The magic circle is scooping up international bond work as European telecoms groups flood the market with jumbo debt issues.
With Dutch group KPN following hard on the heels of Spanish giant Telefonica to strike a deal, Clifford Chance and Allen & Overy (A&O) are pushing out the US firms and advising on both sides of the Atlantic.
A&O was finalising the deal for KPN as The Lawyer went to press in a multi-tranche global deal worth $5bn (£3.25bn). The firm was across the table from Clifford Chance, which was acting for underwriters UBS Warburg and Morgan Stanley Dean Witter on local Dutch law.
US giant Shearman & Sterling scooped the work for the underwriters on the New York side. A&O Amsterdam partner Victor de Serière led the Dutch side, with London-based US partners Alex Cohen and Adam Kupitz running US law.
De Serière says: “KPN is a longstanding client of the firm, and we do the majority of its work. Most of it is corporate, but when this sort of securities work comes up they ask me to get involved.
“It was done very, very quickly to a strict timetable. You need a firm timetable because there’s a lot of tapping of the capital markets by the big telecoms companies, so you need to be sure you get your timing right.”
The KPN deal was timed to follow Telefonica’s issue of a couple of weeks ago, with the planned global deal anticipated from British Telecommunications (BT) in mind.
On the Telefonica issue, which closed a couple of weeks ago, Clifford Chance won all the work of advising the Spanish company. In a $6bn (£3.9bn) deal – thought to be the largest debt issue ever made in Spain – Clifford Chance was opposite local firm Uria & Menendez and Wall Street firm Davis Polk & Wardwell for underwriters JP Morgan, Goldman Sachs and Morgan Stanley.
BT is expected to come to the market soon, after postponing its deal at the end of August, saying it wanted clarification on its credit rating before it issued new debt. BT is understood to have instructed Linklaters to work on the offering, with Shearmans covering the US law aspects. The underwriters and their advisers are not yet known.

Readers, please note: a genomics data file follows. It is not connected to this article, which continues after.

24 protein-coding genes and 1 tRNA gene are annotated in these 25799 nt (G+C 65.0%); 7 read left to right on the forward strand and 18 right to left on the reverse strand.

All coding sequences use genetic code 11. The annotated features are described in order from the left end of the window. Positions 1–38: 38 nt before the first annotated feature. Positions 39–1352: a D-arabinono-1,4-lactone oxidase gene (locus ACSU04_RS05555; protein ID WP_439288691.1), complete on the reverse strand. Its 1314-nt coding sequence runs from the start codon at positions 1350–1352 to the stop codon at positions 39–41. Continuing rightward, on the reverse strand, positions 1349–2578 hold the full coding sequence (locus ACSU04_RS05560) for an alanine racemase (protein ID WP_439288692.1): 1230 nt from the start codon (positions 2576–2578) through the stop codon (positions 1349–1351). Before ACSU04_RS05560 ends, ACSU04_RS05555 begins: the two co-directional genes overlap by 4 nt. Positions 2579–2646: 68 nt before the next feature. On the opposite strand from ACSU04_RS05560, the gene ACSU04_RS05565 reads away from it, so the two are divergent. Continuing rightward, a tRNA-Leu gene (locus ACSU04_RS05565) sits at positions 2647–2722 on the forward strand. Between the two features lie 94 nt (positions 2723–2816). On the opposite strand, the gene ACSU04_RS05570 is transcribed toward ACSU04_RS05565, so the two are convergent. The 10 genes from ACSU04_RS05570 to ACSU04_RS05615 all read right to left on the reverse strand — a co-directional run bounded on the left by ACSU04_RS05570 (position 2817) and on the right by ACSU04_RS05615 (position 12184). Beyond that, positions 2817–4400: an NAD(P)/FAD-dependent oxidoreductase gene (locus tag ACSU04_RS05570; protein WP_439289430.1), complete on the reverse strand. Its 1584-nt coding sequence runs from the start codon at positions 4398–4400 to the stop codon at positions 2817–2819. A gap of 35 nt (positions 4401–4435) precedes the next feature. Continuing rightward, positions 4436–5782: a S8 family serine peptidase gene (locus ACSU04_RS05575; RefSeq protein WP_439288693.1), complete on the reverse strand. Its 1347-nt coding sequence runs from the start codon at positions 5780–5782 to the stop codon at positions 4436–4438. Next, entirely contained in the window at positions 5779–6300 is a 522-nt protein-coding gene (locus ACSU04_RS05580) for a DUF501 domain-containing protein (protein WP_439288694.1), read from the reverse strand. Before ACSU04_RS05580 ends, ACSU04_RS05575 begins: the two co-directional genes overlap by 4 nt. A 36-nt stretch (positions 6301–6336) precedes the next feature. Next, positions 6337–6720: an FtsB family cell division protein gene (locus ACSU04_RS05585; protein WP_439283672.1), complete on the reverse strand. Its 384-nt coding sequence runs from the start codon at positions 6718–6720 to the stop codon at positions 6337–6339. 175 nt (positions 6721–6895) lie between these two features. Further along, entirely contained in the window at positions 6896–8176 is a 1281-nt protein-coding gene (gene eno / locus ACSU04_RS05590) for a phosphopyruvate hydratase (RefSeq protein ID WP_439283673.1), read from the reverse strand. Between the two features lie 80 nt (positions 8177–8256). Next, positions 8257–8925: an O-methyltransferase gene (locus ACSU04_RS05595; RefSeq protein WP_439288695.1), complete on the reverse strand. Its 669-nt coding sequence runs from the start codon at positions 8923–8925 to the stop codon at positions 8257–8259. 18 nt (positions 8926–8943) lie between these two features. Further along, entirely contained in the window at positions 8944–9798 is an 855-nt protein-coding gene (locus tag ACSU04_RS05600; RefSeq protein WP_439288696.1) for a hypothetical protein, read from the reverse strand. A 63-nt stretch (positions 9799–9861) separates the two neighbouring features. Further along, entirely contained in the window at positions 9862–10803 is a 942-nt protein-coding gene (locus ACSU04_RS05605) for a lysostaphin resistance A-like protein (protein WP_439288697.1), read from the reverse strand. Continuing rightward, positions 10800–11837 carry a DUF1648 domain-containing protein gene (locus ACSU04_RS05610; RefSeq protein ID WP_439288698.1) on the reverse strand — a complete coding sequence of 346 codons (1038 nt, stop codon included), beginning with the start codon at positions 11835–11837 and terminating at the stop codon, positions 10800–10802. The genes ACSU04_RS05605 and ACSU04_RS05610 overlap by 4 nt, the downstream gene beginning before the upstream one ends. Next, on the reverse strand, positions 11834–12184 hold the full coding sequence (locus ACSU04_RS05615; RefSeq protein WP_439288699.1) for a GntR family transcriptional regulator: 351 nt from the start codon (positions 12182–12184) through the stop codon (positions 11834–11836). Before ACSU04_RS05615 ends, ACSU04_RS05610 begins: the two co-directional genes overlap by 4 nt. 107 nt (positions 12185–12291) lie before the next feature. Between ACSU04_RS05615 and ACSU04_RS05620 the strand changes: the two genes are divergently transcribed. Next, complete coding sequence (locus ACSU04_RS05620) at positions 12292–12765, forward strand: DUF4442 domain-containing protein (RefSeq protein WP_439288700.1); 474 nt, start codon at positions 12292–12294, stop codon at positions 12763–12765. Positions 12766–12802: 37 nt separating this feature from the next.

The current glut of telecoms issuing is the result of a scramble by the telecoms groups to secure funding for the cost of third-generation mobile phone licences.
But the rush of jumbo offerings could start threatening the stability of the market. Latham & Watkins‘ London-based capital markets partner Mark Stegemoeller, who is working on six pending telecoms bond issues, says: “I don’t think the market’s strong at the moment. The pricing is high and there have been some poor performances from some of the companies, in particular the ones that don’t have cashflows yet.
“They’re struggling to find all the cash they need to build out their networks.”
The credit ratings of companies in the sector are under threat due to the potentially huge cost of obtaining the licences, and because of the furious pace of change in the industry. The flood of mergers and acquisitions means it could still be a long while before the final players emerge.
That means the bond issues have to be carefully timed, and once the decision to go is made, the advisers have to act quickly. Once companies have law firms in place which know their prospectuses, they will keep using the same faces on each issue.
Cleary Gottlieb Steen & Hamilton started off the bond market’s busy post-summer period, acting for Deutsche Telekom in its massive $14.5bn (£9.6bn) issue.
London partner Edward Greene led the deal, and says: “We started acting for Deutsche when it was first privatised, and have continued to be their regular US counsel. The lion’s share of the debt was in dollars – the US market is such an attractive place to raise funds.”
The attraction of New York-led deals normally brings in Wall Street law firms, but now that the magic circle is getting a foot in the door on the US side, a steady flow of debt issues should bring a steady flow of work.